Functions in c

A function is a block of code that performs a particular task. There are some situations when we need to write a particular block of code for more than once in our program. This may lead to bugs and irritation for the programmer. C language provides an approach in which you need to declare and define a group of statements once and that can be called and used whenever required. This saves both time and space.

C functions can be classified into two categories,

  • Library functions
  • User-defined functions

types of functions in C

Library functions are those functions which are already defined in C library, example printf(), scanf(), strcat() etc. You just need to include appropriate header files to use these functions. These are already declared and defined in C libraries.

User-defined functions are those functions which are defined by the user at the time of writing program. Functions are made for code reusability and for saving time and space.


Benefits of Using Functions

  1. It provides modularity to the program.
  2. It helps in code reusability. You just have to call the function by its name to use it.
  3. In case of large programs with thousands of code lines, debugging and editing becomes easier if you use functions.
  4. It makes the program more easier to design and understand.

Function declaration

General syntax of function declaration is,

return-type function-name (parameter-list) ;

Like variable and an array, a function must also be declared before its called. A function declaration tells the compiler about a function name and how to call the function. The actual body of the function can be defined separately. A function declaration consist of 4 parts.

  • return-type
  • function name
  • parameter list
  • terminating semicolon

Function definition Syntax

General syntax of function definition is,

return-type function-name (parameter-list)
{
  function-body ;
}

The first line return-type function-name(parameter) is known as function header and the statement within curly braces is called function body.

Note: While defining a function, there is no semicolon(;) after the parenthesis in the function header,unlike while declaring the function or calling the function.


return-type

There might be situations where we want to store the result that is evaluated by the function. In such cases, a function with suitable return type(int,float,char,double) is used. Return type specifies the type of value(int,float,char,double) that function is expected to return to the program calling the function.

Note: In case your function doesn't return any value, the return type should be void.


function-name

function name specifies the name of the function. The function name is any valid C identifier and therefore must follow the same rule of formation as other variables in C. Rules for an identifier can be revised here)


parameter-list

The parameter list declares the variables that will receive the data sent by the calling function in the program. They are often referred as formal parameters. These parameters are also used to send values to calling program.


function-body

The function body contains the declarations and the statements(algorithm) necessary for performing the required task. The body is enclosed within curly braces { } and consists of three parts.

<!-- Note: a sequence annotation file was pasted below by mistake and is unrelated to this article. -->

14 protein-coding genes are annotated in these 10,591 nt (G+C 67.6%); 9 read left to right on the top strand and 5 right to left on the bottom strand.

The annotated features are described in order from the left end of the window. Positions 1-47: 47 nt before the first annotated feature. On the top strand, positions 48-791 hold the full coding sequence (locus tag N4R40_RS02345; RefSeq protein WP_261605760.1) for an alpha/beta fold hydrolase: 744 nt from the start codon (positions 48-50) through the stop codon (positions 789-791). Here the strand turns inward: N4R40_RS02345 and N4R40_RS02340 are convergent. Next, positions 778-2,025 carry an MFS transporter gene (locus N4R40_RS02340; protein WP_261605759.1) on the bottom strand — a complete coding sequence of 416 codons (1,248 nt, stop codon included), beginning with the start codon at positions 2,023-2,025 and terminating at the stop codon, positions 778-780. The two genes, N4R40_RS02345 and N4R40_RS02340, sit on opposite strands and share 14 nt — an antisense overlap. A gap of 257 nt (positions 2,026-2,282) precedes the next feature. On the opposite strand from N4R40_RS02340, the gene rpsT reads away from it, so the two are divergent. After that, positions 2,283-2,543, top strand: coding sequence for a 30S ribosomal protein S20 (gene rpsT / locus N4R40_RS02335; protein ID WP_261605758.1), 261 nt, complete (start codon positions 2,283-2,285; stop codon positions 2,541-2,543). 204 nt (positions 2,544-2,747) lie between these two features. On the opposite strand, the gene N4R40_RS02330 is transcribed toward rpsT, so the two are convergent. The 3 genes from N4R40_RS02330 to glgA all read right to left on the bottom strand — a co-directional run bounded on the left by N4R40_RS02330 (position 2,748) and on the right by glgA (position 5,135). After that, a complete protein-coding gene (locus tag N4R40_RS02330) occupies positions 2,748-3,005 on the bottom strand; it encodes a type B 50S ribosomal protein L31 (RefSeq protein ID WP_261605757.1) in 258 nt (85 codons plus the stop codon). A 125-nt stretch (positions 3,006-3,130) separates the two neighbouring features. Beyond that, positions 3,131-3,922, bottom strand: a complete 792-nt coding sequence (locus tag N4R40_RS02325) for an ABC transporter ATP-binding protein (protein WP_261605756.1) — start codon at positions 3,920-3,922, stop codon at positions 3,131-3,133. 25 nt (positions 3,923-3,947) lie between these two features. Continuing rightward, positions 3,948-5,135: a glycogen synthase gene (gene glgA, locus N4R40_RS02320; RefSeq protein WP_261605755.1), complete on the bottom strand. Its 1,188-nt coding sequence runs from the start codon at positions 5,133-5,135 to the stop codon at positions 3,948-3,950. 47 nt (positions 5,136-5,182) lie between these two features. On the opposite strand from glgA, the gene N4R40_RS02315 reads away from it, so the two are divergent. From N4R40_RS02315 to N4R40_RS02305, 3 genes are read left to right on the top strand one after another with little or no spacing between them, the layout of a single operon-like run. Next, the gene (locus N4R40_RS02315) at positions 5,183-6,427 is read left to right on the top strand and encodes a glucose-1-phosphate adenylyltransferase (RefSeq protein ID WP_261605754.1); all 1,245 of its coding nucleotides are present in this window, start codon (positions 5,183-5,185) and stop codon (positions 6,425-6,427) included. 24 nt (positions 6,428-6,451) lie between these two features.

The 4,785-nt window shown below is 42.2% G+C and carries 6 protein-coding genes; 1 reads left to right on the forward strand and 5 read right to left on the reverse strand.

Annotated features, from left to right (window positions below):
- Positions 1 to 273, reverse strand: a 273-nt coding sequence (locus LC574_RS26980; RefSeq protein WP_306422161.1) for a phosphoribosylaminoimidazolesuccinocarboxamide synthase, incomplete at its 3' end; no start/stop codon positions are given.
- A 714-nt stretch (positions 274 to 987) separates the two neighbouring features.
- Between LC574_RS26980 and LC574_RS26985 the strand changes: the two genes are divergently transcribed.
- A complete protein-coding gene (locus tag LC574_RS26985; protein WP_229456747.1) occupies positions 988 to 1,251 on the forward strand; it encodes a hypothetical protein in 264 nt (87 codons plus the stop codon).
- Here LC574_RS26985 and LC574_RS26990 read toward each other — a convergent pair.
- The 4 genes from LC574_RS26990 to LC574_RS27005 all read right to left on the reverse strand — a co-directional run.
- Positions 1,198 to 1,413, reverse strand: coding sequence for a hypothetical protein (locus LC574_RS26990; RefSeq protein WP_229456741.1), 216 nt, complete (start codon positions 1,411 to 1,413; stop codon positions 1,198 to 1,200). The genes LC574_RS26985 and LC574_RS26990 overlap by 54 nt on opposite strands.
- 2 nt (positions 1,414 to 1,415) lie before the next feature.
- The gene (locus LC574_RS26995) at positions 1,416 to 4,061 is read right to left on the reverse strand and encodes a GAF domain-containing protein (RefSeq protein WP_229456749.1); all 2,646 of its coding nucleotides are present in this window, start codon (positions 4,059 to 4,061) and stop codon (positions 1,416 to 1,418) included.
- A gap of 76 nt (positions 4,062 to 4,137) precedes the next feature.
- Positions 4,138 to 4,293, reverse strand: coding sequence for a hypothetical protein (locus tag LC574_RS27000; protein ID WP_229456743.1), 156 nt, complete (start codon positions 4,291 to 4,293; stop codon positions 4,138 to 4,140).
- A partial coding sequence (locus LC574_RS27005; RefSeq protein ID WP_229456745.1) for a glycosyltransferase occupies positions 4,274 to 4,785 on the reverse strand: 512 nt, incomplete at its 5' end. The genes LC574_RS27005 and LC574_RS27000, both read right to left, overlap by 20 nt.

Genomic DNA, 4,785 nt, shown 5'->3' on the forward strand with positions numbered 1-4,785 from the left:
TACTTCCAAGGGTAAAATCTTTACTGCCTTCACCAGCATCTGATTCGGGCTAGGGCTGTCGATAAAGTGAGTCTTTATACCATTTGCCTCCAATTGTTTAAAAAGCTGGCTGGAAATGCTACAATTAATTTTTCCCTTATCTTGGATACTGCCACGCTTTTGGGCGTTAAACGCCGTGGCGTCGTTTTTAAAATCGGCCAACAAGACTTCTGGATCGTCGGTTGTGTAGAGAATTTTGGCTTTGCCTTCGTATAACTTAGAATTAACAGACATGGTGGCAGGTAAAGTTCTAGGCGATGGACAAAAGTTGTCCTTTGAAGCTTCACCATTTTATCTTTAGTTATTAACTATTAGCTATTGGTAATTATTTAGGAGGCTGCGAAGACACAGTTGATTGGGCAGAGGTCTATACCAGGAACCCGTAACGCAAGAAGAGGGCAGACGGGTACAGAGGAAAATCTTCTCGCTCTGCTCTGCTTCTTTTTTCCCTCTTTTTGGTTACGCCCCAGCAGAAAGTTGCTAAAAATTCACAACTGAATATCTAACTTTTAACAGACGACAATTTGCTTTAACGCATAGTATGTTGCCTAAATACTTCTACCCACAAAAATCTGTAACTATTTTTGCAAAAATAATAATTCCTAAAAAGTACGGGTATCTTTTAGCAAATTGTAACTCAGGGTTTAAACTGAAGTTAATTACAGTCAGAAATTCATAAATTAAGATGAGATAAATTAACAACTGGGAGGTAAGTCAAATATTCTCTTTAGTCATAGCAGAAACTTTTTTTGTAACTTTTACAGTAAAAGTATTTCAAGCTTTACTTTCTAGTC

• local variable declaration(if any).
  • function statement that performs the tasks of the function.
  • a return statement that return the value evaluated by the function(if return type is void,then no return statement is required).

Functions and Arguments

Arguments are the values specified during the function call, for which the formal parameters are declared while defining the function.

functions and arguments in C


Example : Function that return some value

#include<stdio.h>
#include<conio.h>
int larger(int a,int b);    // function declaration

void main()
{
 int i,j,k;
 clrscr();
 i=99;
 j=112;
 k=larger(i,j);       // function call
 printf("%d",k);
 getch();
}

int larger(int a,int b)     // function definition
{
 if(a>b)
 return a;
 else
 return b;
}

Output:

112

While declaring the function, we have declared two parameters a and b of type int. Therefore, while calling that function, we need to pass two arguments. The two arguments passed should be received in function definition, and these received arguments are also known as formal parameters. The name of the variables while declaring, calling and defining function can be varied.


Nesting of Functions

C language also allows nesting of functions i.e to use one function inside another function's body. We must be careful while using nested functions, because it may lead to infinite nesting.

function1()
{
   function2() ;
   //statements
} 

If function2 calls function1 inside it, then in this case, it will lead to infinite nesting. They will keep calling each other and the program will never terminate. Hence we must be careful while nesting the functions.


Recursion

Recursion is a special way of nesting functions, where a function calls itself inside it. We must have certain condition to break out of the recursion, otherwise recursion occurs infinite times.

function1()
{
   function1() ;
   //statements
}

Example : Factorial of a number using Recursion

#include<stdio.h>
#include<conio.h>
int factorial(int x); //declaring the function

void main()
{
 int a,b;
 clrscr();
 printf("Enter no.");
 scanf("%d",&a);
 b=factorial(a); //calling the function named factorial
 printf("%d",b);
 getch();
}

int factorial(int x) //defining the function
{
 int r=1;
 if(x==1) return 1;
 else r=x*factorial(x-1); //recursion, since the function calls itself
 return r;
}